HANS HINTZE. HANS ILLGEN.

Referenced by
Citing PatentFiling datePublication dateApplicantTitle
US2494570 *22 Jan 194617 Jan 1950Mezger George RElectrical transducer
US2520938 *7 Oct 19445 Sep 1950Elias KleinTourmaline crystal transducer
US2522389 *16 Mar 194612 Sep 1950Bell Telephone Labor IncElectric power source
US2587304 *17 Nov 194826 Feb 1952Gen ElectricCrystal pressure gauge
US2595425 *18 Jan 19476 May 1952Fluor CorpHorsepower indicator
US2717589 *18 Aug 195313 Sep 1955Briggs & Stratton CorpPiezoelectric igniter element
US2717916 *12 Aug 195313 Sep 1955Briggs & Stratton CorpPiezoelectric igniter for internal combustion engines
US2738677 *27 May 195220 Mar 1956Research CorpPressure indicator
US2787760 *19 Dec 19522 Apr 1957Sperry Rand CorpAutomotive engine analyzer
US2821023 *2 Oct 195328 Jan 1958Barden CorpCurvature gauge
US2869962 *21 Apr 195220 Jan 1959Fluor CorpSelf-synchronizing horse power indicator
US2939106 *6 Oct 194331 May 1960Bell Telephone Labor IncHigh frequency electromechanical transducer
US3020763 *7 Nov 195813 Feb 1962California Research CorpDetonation pick-up and igniter unit
US3031591 *27 May 195924 Apr 1962Gen ElectricPressure measuring gage
US3120220 *16 Mar 19604 Feb 1964Battelle Development CorpGenerator
US3505862 *23 Apr 196814 Apr 1970List HansPiezoelectric pressure measuring instrument
US4567395 *26 Oct 198428 Jan 1986Texas Instruments IncorporatedPiezoelectric pressure transmitter for an internal combustion engine
US4570097 *26 Oct 198411 Feb 1986Texas Instruments IncorporatedElectrical connections for a piezoelectric pressure transmitter for an internal combustion engine
US4590400 *26 Oct 198420 May 1986Texas Instruments IncorporatedPiezoelectric cylinder pressure transmitter
US4620438 *15 Dec 19834 Nov 1986Texas Instruments IncorporatedCylinder pressure transmitter for an internal combustion engine
US4645965 *26 Oct 198424 Feb 1987Texas Instruments IncorporatedCylinder pressure transmitter for an internal combustion engine
US4767960 *15 Dec 198330 Aug 1988Texas Instruments IncorporatedCylinder pressure transmitter for an internal combustion engine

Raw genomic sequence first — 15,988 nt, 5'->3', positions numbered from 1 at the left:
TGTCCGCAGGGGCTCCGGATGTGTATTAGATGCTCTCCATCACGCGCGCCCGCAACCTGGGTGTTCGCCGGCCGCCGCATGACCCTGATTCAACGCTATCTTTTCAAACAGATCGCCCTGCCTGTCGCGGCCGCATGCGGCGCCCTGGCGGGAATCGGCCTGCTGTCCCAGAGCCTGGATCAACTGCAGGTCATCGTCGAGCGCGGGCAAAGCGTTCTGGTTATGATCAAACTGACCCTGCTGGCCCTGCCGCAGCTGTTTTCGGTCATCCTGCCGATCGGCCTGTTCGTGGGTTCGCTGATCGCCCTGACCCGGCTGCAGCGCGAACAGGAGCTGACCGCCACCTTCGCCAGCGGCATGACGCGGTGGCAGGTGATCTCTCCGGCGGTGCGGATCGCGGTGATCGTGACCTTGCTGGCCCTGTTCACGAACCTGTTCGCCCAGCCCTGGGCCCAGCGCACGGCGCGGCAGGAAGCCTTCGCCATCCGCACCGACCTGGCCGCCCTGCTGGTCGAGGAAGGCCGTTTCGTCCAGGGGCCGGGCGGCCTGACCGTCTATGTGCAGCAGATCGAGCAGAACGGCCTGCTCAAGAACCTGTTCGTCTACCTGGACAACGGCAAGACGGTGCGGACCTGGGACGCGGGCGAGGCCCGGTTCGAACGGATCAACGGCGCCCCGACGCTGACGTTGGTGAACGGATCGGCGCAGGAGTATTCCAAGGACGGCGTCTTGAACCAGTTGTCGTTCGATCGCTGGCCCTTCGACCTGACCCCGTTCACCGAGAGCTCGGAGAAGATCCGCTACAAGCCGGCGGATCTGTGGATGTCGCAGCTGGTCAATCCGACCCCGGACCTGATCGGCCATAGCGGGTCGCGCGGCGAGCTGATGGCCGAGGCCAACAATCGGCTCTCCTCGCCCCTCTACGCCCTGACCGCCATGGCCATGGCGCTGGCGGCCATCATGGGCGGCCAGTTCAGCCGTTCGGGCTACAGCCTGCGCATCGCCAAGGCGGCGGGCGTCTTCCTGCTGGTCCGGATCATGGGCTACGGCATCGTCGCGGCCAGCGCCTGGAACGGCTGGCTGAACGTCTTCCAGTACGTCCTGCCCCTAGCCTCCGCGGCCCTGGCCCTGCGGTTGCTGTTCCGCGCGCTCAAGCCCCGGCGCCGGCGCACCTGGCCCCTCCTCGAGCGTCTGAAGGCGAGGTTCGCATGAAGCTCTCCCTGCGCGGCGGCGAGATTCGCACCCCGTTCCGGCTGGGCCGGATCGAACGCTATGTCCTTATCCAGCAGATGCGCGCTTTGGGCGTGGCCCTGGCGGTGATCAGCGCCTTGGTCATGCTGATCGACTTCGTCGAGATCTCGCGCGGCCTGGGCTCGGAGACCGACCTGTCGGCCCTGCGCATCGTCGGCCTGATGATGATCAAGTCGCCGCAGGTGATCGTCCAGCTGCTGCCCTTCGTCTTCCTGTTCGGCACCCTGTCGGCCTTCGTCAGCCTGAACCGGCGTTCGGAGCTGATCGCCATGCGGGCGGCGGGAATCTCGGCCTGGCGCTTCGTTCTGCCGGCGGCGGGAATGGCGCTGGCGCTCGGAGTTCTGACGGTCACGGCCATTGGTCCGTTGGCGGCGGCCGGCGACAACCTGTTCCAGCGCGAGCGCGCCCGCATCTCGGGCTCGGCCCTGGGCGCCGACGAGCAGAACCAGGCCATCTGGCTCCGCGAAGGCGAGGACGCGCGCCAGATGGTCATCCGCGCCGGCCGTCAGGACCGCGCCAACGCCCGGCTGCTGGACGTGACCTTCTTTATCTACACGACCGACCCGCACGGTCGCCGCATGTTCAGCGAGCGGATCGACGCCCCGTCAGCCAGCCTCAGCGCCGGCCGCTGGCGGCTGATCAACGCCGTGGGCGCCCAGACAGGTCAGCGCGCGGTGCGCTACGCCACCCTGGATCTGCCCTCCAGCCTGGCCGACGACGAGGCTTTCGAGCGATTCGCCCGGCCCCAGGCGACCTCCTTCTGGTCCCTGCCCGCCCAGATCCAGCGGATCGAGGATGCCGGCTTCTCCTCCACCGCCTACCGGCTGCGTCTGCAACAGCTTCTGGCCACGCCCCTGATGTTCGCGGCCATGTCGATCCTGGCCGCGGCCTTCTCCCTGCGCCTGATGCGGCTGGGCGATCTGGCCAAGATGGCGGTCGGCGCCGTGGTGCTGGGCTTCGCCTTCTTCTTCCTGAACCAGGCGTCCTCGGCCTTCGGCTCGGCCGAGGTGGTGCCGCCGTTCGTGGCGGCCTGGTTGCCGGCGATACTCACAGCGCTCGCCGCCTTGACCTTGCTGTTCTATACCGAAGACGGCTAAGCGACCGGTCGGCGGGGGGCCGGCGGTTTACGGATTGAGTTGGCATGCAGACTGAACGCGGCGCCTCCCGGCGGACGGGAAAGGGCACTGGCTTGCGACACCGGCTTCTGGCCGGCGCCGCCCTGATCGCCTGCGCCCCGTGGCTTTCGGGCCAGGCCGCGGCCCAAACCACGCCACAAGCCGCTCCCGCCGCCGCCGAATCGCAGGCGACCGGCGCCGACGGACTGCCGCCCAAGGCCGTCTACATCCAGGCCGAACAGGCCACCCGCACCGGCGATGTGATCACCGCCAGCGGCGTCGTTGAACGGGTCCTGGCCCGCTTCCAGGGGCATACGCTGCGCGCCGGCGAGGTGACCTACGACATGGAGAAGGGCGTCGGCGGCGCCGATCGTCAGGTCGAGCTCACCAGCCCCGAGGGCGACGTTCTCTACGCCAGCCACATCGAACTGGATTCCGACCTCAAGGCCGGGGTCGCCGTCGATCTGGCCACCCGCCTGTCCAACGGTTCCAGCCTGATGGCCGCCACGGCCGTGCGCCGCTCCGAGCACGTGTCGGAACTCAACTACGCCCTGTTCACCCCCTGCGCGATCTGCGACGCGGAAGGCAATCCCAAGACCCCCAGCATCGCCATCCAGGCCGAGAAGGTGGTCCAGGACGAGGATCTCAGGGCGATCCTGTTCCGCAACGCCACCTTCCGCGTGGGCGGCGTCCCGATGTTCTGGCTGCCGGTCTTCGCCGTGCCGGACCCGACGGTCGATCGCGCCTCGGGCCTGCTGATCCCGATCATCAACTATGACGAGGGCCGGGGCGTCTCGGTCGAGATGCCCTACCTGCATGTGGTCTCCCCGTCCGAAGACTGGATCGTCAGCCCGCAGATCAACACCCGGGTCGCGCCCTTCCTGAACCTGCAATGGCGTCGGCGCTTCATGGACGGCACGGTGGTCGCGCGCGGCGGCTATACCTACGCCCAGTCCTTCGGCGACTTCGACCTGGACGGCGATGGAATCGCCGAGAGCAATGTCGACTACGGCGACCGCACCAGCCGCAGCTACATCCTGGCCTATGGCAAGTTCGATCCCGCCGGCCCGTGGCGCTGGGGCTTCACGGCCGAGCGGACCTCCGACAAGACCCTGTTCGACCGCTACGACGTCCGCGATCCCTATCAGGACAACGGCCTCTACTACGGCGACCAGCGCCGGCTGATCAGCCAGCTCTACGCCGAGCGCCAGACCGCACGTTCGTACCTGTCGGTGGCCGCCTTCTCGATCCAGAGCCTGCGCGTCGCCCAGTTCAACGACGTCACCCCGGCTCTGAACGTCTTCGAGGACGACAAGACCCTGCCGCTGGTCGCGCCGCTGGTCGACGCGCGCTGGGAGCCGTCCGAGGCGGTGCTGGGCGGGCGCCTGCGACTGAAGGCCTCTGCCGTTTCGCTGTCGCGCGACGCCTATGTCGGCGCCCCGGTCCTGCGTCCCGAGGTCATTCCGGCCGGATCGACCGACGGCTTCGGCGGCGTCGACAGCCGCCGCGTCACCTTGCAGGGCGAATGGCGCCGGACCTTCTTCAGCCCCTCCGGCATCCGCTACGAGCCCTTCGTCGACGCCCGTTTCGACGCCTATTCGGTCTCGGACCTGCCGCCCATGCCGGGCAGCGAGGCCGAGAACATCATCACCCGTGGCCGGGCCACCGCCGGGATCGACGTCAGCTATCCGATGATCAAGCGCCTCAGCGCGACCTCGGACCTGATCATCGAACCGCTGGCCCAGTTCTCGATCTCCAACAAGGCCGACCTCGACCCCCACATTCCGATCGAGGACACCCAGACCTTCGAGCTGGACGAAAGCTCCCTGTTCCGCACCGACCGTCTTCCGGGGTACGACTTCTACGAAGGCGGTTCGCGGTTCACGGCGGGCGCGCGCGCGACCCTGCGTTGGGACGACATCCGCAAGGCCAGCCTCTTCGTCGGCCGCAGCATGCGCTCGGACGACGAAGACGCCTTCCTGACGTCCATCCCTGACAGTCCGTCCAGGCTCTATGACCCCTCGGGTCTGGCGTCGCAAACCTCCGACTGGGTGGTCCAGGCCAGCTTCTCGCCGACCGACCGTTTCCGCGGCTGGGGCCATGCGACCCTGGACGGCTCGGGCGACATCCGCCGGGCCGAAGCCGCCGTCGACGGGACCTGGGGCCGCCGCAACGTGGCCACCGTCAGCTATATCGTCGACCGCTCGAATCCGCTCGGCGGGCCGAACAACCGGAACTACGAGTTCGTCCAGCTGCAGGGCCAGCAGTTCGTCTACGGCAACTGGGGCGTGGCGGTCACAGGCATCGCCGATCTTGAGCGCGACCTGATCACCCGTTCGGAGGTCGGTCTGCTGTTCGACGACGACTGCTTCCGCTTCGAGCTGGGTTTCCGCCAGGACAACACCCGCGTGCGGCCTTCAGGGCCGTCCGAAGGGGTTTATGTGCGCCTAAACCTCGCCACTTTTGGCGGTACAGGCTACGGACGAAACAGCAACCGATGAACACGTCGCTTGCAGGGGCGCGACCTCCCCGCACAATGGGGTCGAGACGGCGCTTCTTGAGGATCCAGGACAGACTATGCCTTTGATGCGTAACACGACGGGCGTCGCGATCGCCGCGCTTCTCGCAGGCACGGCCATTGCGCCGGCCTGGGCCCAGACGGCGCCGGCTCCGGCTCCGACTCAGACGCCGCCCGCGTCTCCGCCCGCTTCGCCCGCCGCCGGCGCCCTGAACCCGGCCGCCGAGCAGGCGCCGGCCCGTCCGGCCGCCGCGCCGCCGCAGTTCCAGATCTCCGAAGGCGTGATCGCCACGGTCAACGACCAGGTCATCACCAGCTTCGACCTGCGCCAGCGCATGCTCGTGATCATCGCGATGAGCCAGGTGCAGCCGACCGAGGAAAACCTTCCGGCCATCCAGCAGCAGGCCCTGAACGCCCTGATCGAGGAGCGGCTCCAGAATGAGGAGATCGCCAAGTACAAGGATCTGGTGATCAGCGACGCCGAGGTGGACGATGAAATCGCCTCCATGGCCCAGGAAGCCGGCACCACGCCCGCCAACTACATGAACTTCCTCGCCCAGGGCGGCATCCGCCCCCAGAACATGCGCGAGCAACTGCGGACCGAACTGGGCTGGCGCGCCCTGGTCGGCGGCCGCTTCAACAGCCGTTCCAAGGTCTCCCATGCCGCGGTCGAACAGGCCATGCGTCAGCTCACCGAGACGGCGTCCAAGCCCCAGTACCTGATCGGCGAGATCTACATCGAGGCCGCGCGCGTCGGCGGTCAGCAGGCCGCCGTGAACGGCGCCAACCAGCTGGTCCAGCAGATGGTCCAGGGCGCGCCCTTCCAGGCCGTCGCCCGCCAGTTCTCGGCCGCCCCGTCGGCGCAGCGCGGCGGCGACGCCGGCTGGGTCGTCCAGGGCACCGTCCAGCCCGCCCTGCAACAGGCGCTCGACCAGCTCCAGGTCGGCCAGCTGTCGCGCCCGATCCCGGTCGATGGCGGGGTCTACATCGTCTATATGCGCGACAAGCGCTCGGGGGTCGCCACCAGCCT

US5672832 *15 Feb 199630 Sep 1997Nt International, Inc.Chemically inert flow meter within caustic fluids having non-contaminating body
US5693887 *3 Oct 19952 Dec 1997Nt International, Inc.Pressure sensor module having non-contaminating body and isolation member
US5852244 *1 Dec 199722 Dec 1998Nt International, Inc.Non-fluid conducting pressure sensor module having non-contaminating body and isolation member
US5869766 *1 Dec 19979 Feb 1999Nt International, Inc.Non-contaminating pressure transducer module
US65503387 Jul 200022 Apr 2003Ardishir RashidiPressure sensing device
US657843523 Nov 199917 Jun 2003Nt International, Inc.Chemically inert flow control with non-contaminating body
USRE3830011 Feb 200011 Nov 2003Nt International, Inc.Non-fluid conducting pressure module having non-contaminating body and isolation member
USRE3855711 Feb 200020 Jul 2004Nt International, Inc.Non-contaminating pressure transducer module
DE102007008286A1 *16 Feb 20074 Sep 2008Helmut ObiegloDevice for controlling or for manipulating course of process of media or materials, has piston is controlled and movable in cylinder, where compressible medium goes through complete operating period
EP0853758A1 *23 Aug 199622 Jul 1998Nt International, Inc.Pressure sensor module having non-contaminating body
Classifications
U.S. Classification123/169.00R, 307/650, 73/114.18, 340/870.16, 315/129, 340/870.3, 315/55, 310/338, 123/642
International ClassificationG01L23/22, G01L23/00
Cooperative ClassificationG01L23/22
European ClassificationG01L23/22